Meet a stay-at-home-mom who built her cookie cutter side hustle into an Etsy business that brought in $230,000 in 2021 - Grow from Acorns + CNBC

Summary

Cathy Twitchell, 40, tried for years to turn her hobbies into a stream of income. The stay-at-home-mom of five first opened her Etsy shop in 2007, and attempted to sell several of her creative pursuits: Scrapbooking, quilts, wood carvings — nothing stuck. But when Twitchell tapped into the niche world of "cookiers," a community of people who are dedicated to the art of cookie decorating, things started to change. Soon, she recognized the business opportunity in selling not cookies, but cookie cutters. Today, Twitchell has made close to $475,000 since she opened her shop, Oquirrh Mountain Cookies, on Etsy in 2018. In 2021 alone, she made in $230,000 in sales. She has sold over 70,000 cookie cutters — and designs and 3D prints each one from her own home. "My cutters are all over the world. It's just insane," Twitchell told Grow from her home in South Jordan, Utah, where the Oquirrh Mountain Range looms in the west.

Twitchell in her home office for Oquirrh Mountain Cookies. Tasia Jensen

Cathy Twitchell, 40, tried for years to turn her hobbies into a stream of income. The stay-at-home-mom of five first opened her Etsy shop in 2007, and attempted to sell several of her creative pursuits: Scrapbooking, quilts, wood carvings — nothing stuck. But when Twitchell tapped into the niche world of "cookiers," a community of people who are dedicated to the art of cookie decorating, things started to change. Soon, she recognized the business opportunity in selling not cookies, but cookie cutters. Today, Twitchell has made close to $475,000 since she opened her shop, Oquirrh Mountain Cookies, on Etsy in 2018. In 2021 alone, she made in $230,000 in sales. She has sold over 70,000 cookie cutters — and designs and 3D prints each one from her own home. "My cutters are all over the world. It's just insane," Twitchell told Grow from her home in South Jordan, Utah, where the Oquirrh Mountain Range looms in the west.

Twitchell in her home office for Oquirrh Mountain Cookies. Tasia Jensen

'I wanted to help get us out of debt'

That success is something Twitchell couldn't have imagined several years ago, when her husband was the sole earner for the family of seven. "Before I started my business, we had the classic two car loans, credit card debt … we owed on our home and we weren't very financially stable. We didn't know how to budget," she says. "It started out as a side hustle because I wanted to help pay the bills. I wanted to help get us out of debt." Twitchell's husband gifted her a 3D printer in early 2018. After months of fiddling with the mechanics and programs to get a product she could sell, she opened an Etsy shop in November that same year. "I was expecting nothing really. I was hoping to get one or two orders a day," she says. Now she deals with 30-50 orders a day, with each cutter selling for $4-$7. "It's come a long way, I would have never expected it to grow this much this quickly," she says.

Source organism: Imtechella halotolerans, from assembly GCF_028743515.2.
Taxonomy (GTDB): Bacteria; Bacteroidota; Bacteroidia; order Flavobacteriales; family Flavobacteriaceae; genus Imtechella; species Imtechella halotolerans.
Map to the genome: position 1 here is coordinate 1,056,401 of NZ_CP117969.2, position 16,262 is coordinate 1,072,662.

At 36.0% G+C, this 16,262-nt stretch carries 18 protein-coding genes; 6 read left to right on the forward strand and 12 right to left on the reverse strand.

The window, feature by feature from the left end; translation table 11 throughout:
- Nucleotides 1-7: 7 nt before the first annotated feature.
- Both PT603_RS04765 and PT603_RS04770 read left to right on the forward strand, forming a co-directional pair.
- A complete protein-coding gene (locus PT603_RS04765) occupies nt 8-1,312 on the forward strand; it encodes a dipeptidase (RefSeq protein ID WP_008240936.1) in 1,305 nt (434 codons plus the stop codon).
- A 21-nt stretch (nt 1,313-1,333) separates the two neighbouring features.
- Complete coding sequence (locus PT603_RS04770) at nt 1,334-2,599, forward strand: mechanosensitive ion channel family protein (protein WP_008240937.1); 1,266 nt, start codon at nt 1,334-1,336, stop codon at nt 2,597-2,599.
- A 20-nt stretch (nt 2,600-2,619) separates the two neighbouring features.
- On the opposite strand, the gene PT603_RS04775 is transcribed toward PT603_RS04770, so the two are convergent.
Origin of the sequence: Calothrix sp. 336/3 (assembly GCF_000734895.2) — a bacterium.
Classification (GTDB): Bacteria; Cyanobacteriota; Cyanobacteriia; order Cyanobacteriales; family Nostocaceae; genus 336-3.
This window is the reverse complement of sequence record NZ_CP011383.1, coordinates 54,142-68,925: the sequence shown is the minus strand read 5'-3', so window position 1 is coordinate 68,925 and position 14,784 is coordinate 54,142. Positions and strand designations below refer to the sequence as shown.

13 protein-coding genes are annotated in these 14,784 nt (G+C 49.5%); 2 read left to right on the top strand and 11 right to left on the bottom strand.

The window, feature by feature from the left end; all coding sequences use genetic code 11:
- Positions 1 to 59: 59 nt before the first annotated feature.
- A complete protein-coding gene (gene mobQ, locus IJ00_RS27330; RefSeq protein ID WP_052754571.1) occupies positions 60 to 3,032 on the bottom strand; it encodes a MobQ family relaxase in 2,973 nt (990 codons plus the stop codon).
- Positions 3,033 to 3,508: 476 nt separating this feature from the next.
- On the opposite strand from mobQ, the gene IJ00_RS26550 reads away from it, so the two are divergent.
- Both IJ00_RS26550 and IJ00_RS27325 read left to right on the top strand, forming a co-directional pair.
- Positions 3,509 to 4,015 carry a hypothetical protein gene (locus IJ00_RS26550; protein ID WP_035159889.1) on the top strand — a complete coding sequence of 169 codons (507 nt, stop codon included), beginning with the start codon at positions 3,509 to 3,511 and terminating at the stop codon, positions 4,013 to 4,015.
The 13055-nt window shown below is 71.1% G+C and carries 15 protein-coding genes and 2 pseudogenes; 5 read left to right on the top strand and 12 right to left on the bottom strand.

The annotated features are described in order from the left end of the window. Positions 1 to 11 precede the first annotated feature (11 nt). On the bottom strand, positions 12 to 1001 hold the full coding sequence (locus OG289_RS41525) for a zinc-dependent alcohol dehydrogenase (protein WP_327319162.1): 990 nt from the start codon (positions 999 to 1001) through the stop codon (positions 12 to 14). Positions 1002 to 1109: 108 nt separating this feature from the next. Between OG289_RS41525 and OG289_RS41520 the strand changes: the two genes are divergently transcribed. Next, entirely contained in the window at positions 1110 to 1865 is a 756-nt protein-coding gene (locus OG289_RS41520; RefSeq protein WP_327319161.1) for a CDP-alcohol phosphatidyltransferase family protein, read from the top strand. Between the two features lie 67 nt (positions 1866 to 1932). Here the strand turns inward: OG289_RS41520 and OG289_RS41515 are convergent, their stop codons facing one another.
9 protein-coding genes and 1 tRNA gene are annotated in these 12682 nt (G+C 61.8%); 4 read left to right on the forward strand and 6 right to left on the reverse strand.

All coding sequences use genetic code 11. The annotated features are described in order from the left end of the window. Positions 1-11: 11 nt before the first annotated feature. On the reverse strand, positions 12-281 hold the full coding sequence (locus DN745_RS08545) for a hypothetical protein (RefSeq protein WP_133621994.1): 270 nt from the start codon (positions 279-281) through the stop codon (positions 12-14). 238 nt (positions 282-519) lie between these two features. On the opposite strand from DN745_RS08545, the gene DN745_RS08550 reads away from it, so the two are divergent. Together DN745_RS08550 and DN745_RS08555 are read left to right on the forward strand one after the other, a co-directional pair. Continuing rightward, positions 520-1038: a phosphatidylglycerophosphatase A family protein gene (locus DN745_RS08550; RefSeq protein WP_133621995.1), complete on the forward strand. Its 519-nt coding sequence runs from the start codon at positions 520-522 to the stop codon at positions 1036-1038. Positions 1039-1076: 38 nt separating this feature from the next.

'I can slow down when I need to slow down'

Twitchell's collection of printers has ballooned to 18, taking up a room in the house. They whir and hum all day, slowly tracing sets of bright blue cookie cutters. While cookie cutters print, Twitchell is designing new cutters, dropping them on her shop and getting finished cutters ready to ship.

3D printers creating cookie cutters in Cathy Twitchell's home. Tasia Jensen

"I'm working all day, every day." she says, even on the days when the shop is closed to new orders. Despite the demands of running a business on her own, it's still something that works best for Twitchell, who was diagnosed with Hashimoto's disease, PCOS, and insulin resistance in 2015. "My body has a hard time not being fatigued, and not having brain fog all the time," she says. "I can slow down when I need to slow down, and I can speed up when I need to speed up … and I don't feel like I could do that in any other kind of job."

'It's very empowering to be able to provide for your family'

Once Twitchell's business started booming, she was able to help her family get out of debt, and start making investments for the first time. When her husband was laid off from his job in 2021 due to the COVID-19 pandemic, Twitchell was able to support the family. "Even before I made the $100,000, I was looking at that number and thinking, I could've never imagined to make this much in my life, ever," she says. "It's very empowering to be able to provide for your family."

Meet a stay-at-home-mom who built her cookie cutter side hustle into an Etsy business that brought in $230,000 in 2021 - Grow from Acorns + CNBC
Photo Credit: Grow from Acorns + CNBC

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